Overhead Phase

Discussion in 'Room & Overhead' started by Hack, Nov 1, 2001.

  1. moles

    moles Active Member

    Joined:
    Jan 5, 2004
    Location:
    Winnipeg, MB
    Great thread!
    I spent a good 4 hrs yesterday getting drum sounds for a long-term project. After going through the usual rigamarole of moving mics, fine tuning phase issues, getting a good room sound etc. (I always start with the overheads) I finally got just about the best kit sound I've ever gotten. Really, it flat out rocks.

    At the end of the session yesterday I find this thread poking through the forums, and go check out our drum mics, which are still set up. Yup. EXACTLY where Recorderman said to put em! Coulda saved myself half a day I guess, but it was more fun taking the long route anyway.
     
  2. sonixx

    sonixx Guest

    FWIW... I've posted a clip of my kit using the Recorderman Mic'ing technique.

    Click here for Full Kit Clip

    Look for the Full Kit Title.

    There's three clips in the MP3:

    1) Overheads Dry

    2) Overhreads with some EQ and Compression (Vintage Warmer)

    3) #2 plus the close mics (Kick, Tom bottoms and Snare bottom)
     
  3. deanp920

    deanp920 Guest

    Sonixx,

    Is that an smaller, untensioned drumhead on the kick's batter side? What am I seeing there?

    Dean
     
  4. sonixx

    sonixx Guest

    hey deanp920,

    Yep... it's a G1 Clear (rim and all) taped on.
     
  5. deanp920

    deanp920 Guest

    Cool, Sonixx!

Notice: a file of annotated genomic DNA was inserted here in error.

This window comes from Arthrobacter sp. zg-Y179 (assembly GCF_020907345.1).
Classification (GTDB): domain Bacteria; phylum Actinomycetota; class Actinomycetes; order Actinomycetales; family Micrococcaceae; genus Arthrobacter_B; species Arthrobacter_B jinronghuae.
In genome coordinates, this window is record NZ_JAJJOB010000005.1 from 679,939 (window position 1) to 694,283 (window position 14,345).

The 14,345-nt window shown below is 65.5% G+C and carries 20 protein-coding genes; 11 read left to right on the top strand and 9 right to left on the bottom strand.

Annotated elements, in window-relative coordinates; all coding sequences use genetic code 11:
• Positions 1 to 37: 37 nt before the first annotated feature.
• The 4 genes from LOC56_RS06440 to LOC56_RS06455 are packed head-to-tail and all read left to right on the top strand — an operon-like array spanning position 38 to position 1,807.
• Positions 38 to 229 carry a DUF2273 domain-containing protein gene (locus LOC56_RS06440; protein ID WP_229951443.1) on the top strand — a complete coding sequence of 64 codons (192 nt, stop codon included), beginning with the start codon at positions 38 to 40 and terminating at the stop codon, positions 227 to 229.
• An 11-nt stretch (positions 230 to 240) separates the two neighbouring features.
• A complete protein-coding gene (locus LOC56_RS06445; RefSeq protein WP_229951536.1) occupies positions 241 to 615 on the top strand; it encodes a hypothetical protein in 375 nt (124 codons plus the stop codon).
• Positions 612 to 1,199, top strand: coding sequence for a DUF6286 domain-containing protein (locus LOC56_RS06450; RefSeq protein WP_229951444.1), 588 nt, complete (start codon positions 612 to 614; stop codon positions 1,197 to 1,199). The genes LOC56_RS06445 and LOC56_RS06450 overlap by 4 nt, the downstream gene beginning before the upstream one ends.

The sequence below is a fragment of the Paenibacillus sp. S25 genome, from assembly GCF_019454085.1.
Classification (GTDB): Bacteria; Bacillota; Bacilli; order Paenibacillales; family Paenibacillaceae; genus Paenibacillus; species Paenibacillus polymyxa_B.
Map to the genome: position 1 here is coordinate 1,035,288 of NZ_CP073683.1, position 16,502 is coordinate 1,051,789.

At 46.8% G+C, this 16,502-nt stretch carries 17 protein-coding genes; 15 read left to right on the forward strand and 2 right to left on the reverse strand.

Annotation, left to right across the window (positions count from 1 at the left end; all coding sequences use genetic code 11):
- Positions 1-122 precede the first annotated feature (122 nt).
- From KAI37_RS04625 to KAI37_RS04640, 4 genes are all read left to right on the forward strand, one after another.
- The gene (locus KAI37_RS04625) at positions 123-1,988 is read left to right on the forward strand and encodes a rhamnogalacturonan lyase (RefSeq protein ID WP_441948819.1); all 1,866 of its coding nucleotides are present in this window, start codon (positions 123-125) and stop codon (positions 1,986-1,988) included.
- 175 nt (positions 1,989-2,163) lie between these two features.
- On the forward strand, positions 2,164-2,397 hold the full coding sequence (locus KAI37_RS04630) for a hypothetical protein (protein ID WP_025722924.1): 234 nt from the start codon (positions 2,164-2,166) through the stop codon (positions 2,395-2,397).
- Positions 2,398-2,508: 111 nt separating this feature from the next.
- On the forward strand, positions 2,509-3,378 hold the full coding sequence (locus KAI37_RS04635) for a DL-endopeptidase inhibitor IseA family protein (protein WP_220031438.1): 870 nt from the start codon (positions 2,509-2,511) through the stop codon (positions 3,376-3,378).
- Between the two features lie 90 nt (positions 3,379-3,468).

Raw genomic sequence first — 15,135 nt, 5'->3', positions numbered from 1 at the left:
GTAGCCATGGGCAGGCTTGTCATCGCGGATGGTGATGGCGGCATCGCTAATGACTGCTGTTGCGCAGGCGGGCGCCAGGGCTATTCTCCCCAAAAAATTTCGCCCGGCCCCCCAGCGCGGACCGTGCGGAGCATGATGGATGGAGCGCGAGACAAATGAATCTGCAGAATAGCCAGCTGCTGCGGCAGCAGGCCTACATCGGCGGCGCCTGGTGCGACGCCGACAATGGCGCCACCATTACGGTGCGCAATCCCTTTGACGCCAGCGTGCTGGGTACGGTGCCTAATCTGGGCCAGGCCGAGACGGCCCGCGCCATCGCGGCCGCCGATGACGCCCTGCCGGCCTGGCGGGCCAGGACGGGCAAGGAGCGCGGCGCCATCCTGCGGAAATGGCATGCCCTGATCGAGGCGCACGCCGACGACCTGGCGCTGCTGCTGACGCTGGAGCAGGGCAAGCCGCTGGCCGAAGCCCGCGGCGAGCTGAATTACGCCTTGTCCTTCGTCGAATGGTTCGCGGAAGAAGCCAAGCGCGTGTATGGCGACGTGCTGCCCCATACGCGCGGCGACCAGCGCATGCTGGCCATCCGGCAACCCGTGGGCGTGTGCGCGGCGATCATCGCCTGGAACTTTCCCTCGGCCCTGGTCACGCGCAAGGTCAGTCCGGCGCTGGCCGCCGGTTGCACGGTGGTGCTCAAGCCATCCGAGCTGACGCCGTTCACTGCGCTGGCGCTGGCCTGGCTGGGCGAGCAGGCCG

Is the G1 taped on such that an air gap exists between it and the kick batter, or is it the other way around(no gap)?

    Can you elaborate a bit on where you acquired this technique. Theory?

    Your clips sound good.

    Dean
     
  6. sonixx

    sonixx Guest

    The G1 is kind of loose. I used really thick and strong Duct tape. I'm not sure what you mean by air gap... basically the G1 is just taped to the Kick head.

    Thanks... I probably found this technique by reading the forums. I'm not sure when I read it. Not sure of the theory... I just know it works for what I want. I have tried several head types, clear and coated, with and without the ring. I found a fully intact clear 14 inch G1 was the ticket. Also, I have no other muffling of any kind in the kick... nor in any other drum for that matter. I have probably tried every form of kick muffling and this method is to my liking the best. The kick head is part of an Evans EQ3 system... but without the system.

    Thanks...
     
  7. bgavin

    bgavin Guest

    Your confusion is the entire basis behind making a simple PVC jig. Once you see it work, it becomes obvious.

    1) A mic is placed at either end of the tee.
    2) The "leg" end of the jig is at the kick beater point.
    3) The midpoint of the string is at the snare impact point.

    You are dealing with two triangles: one formed entirely of PVC (tee ends + leg end). The second triangle points are the tee ends, and the string mid point.

    The RecorderMan technique requires the pair of mics to be equidistant from the kick, and equidistant from the snare.